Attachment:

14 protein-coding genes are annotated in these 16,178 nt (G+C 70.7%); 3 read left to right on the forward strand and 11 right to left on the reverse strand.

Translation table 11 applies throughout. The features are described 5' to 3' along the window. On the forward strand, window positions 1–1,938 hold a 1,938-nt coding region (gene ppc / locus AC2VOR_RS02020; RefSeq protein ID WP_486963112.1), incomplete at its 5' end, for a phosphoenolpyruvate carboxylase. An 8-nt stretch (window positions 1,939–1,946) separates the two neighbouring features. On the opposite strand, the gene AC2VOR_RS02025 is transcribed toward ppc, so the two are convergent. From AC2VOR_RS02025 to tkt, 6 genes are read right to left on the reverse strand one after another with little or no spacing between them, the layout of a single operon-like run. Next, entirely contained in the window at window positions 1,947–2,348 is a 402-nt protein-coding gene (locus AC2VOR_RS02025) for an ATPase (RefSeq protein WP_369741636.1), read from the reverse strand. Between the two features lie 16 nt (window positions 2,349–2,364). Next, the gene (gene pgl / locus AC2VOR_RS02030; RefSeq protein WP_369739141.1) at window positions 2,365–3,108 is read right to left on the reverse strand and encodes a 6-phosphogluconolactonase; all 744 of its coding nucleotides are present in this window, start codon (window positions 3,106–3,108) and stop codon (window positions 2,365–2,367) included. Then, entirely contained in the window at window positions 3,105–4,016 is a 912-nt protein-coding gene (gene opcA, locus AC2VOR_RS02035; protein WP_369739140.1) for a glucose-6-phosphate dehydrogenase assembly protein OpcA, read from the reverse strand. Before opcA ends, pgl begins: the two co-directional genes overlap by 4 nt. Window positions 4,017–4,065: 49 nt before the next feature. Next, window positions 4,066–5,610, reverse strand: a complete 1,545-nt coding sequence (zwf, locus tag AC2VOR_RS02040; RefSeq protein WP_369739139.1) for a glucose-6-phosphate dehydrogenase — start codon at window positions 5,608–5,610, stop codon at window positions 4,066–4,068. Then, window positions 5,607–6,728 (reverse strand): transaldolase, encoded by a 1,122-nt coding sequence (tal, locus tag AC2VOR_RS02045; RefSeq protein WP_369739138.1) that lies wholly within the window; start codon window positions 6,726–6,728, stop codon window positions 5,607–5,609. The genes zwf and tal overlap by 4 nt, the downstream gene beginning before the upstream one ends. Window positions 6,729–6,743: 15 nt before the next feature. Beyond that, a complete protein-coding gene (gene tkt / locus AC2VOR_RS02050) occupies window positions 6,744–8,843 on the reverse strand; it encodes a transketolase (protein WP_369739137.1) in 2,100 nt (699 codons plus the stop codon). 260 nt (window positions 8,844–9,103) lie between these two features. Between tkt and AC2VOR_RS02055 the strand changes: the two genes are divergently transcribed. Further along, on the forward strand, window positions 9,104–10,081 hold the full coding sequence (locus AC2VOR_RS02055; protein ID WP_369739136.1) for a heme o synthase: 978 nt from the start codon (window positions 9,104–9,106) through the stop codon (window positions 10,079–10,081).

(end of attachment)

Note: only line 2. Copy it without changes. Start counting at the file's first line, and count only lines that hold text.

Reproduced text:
Translation table 11 applies throughout. The features are described 5' to 3' along the window. On the forward strand, window positions 1–1,938 hold a 1,938-nt coding region (gene ppc / locus AC2VOR_RS02020; RefSeq protein ID WP_486963112.1), incomplete at its 5' end, for a phosphoenolpyruvate carboxylase. An 8-nt stretch (window positions 1,939–1,946) separates the two neighbouring features. On the opposite strand, the gene AC2VOR_RS02025 is transcribed toward ppc, so the two are convergent. From AC2VOR_RS02025 to tkt, 6 genes are read right to left on the reverse strand one after another with little or no spacing between them, the layout of a single operon-like run. Next, entirely contained in the window at window positions 1,947–2,348 is a 402-nt protein-coding gene (locus AC2VOR_RS02025) for an ATPase (RefSeq protein WP_369741636.1), read from the reverse strand. Between the two features lie 16 nt (window positions 2,349–2,364). Next, the gene (gene pgl / locus AC2VOR_RS02030; RefSeq protein WP_369739141.1) at window positions 2,365–3,108 is read right to left on the reverse strand and encodes a 6-phosphogluconolactonase; all 744 of its coding nucleotides are present in this window, start codon (window positions 3,106–3,108) and stop codon (window positions 2,365–2,367) included. Then, entirely contained in the window at window positions 3,105–4,016 is a 912-nt protein-coding gene (gene opcA, locus AC2VOR_RS02035; protein WP_369739140.1) for a glucose-6-phosphate dehydrogenase assembly protein OpcA, read from the reverse strand. Before opcA ends, pgl begins: the two co-directional genes overlap by 4 nt. Window positions 4,017–4,065: 49 nt before the next feature. Next, window positions 4,066–5,610, reverse strand: a complete 1,545-nt coding sequence (zwf, locus tag AC2VOR_RS02040; RefSeq protein WP_369739139.1) for a glucose-6-phosphate dehydrogenase — start codon at window positions 5,608–5,610, stop codon at window positions 4,066–4,068. Then, window positions 5,607–6,728 (reverse strand): transaldolase, encoded by a 1,122-nt coding sequence (tal, locus tag AC2VOR_RS02045; RefSeq protein WP_369739138.1) that lies wholly within the window; start codon window positions 6,726–6,728, stop codon window positions 5,607–5,609. The genes zwf and tal overlap by 4 nt, the downstream gene beginning before the upstream one ends. Window positions 6,729–6,743: 15 nt before the next feature. Beyond that, a complete protein-coding gene (gene tkt / locus AC2VOR_RS02050) occupies window positions 6,744–8,843 on the reverse strand; it encodes a transketolase (protein WP_369739137.1) in 2,100 nt (699 codons plus the stop codon). 260 nt (window positions 8,844–9,103) lie between these two features. Between tkt and AC2VOR_RS02055 the strand changes: the two genes are divergently transcribed. Further along, on the forward strand, window positions 9,104–10,081 hold the full coding sequence (locus AC2VOR_RS02055; protein ID WP_369739136.1) for a heme o synthase: 978 nt from the start codon (window positions 9,104–9,106) through the stop codon (window positions 10,079–10,081).